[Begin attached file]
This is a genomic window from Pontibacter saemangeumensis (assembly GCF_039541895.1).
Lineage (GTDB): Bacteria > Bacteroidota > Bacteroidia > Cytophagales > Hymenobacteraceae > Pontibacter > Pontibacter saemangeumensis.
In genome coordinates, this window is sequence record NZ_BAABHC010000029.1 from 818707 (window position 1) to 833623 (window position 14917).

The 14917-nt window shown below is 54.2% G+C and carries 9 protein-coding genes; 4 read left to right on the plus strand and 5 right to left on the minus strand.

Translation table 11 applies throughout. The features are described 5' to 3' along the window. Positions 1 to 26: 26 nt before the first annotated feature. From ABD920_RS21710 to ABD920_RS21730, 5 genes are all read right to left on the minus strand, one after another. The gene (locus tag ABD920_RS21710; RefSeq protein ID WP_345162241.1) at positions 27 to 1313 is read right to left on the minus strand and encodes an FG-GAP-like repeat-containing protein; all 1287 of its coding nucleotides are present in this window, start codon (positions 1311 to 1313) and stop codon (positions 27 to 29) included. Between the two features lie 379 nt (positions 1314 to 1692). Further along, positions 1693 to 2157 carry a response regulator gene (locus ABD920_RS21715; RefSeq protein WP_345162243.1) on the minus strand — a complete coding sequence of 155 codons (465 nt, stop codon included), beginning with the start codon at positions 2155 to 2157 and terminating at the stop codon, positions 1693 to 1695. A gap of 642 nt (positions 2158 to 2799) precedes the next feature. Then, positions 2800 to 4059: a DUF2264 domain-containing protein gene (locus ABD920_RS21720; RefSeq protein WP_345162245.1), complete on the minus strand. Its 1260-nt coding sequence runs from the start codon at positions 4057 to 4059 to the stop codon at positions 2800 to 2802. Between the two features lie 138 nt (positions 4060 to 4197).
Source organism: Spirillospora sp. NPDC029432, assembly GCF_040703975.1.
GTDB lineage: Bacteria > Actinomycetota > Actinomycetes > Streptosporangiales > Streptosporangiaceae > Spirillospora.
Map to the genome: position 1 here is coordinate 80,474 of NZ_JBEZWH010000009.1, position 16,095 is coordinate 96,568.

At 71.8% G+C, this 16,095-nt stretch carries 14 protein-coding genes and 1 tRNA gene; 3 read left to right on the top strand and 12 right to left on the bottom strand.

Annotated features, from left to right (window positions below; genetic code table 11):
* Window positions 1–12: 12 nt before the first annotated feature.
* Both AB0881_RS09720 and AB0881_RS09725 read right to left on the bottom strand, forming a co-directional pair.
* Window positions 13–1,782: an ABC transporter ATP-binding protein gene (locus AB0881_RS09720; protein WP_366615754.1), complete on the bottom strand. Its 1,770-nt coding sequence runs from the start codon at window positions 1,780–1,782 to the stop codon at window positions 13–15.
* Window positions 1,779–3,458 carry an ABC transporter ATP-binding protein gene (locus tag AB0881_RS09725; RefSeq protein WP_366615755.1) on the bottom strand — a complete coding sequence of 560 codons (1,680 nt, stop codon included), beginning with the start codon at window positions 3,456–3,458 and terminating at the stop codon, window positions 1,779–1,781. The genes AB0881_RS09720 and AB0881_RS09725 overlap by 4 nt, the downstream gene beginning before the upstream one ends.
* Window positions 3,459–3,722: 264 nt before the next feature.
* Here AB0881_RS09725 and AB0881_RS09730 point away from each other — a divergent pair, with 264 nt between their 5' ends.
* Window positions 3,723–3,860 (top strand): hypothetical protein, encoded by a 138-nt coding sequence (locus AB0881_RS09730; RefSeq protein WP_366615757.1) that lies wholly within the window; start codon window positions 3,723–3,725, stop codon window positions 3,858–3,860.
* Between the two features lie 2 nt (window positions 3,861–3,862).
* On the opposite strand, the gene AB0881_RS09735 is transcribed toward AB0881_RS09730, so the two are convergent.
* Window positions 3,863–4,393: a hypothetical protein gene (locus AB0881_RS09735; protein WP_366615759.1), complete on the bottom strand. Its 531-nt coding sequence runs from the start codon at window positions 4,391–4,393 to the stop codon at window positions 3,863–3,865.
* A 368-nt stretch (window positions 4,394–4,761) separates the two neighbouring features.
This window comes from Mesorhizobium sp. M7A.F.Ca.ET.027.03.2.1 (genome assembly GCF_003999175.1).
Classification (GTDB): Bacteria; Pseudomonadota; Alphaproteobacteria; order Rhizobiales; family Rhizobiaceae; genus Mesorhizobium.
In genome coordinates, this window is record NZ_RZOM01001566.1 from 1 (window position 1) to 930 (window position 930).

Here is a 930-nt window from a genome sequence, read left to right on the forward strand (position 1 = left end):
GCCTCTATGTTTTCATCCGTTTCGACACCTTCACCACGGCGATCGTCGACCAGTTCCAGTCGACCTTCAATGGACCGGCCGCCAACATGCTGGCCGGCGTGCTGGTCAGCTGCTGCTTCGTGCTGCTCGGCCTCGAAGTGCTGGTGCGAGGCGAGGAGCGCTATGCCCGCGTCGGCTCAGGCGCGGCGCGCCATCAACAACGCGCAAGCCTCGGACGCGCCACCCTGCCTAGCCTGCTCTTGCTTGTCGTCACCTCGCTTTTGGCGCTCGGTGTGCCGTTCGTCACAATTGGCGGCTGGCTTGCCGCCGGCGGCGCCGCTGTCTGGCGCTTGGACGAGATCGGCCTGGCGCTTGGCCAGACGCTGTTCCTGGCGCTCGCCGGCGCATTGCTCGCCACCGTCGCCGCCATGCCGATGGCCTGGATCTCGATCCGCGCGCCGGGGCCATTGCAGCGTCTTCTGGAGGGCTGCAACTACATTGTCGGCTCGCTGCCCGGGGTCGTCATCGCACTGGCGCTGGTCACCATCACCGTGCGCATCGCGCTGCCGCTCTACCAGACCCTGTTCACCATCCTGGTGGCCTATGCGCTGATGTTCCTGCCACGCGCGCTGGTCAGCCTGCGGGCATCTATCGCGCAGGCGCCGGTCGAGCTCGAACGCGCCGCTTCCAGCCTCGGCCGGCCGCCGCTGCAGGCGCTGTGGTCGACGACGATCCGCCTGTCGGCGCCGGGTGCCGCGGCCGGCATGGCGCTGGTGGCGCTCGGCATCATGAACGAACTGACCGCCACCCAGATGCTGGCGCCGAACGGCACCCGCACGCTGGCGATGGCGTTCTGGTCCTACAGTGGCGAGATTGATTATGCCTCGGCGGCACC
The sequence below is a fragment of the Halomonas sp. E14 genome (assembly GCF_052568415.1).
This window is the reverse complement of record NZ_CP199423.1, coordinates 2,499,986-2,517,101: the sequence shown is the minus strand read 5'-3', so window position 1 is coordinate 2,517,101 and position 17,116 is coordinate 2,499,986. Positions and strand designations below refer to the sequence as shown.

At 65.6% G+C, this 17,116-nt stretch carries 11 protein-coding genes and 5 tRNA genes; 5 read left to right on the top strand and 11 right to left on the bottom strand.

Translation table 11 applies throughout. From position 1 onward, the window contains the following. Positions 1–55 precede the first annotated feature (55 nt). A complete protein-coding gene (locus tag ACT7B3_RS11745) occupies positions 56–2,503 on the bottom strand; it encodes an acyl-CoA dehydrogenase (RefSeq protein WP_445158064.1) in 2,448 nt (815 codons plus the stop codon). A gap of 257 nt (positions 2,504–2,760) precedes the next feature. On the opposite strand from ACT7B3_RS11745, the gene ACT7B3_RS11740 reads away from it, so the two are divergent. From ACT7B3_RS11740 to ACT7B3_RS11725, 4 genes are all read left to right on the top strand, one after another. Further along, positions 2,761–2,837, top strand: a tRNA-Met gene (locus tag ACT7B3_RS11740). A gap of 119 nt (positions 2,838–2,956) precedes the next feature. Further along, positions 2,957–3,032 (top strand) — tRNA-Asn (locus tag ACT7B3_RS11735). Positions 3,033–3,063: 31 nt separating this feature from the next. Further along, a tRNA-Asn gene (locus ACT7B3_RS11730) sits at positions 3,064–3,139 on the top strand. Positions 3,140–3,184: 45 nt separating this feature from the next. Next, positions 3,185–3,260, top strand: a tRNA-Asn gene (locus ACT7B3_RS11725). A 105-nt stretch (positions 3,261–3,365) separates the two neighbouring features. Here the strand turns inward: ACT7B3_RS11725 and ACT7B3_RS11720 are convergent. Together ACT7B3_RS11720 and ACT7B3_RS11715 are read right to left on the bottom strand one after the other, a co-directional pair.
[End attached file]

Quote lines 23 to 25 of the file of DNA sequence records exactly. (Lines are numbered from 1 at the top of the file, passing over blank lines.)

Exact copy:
Classification (GTDB): Bacteria; Pseudomonadota; Alphaproteobacteria; order Rhizobiales; family Rhizobiaceae; genus Mesorhizobium.
In genome coordinates, this window is record NZ_RZOM01001566.1 from 1 (window position 1) to 930 (window position 930).

Here is a 930-nt window from a genome sequence, read left to right on the forward strand (position 1 = left end):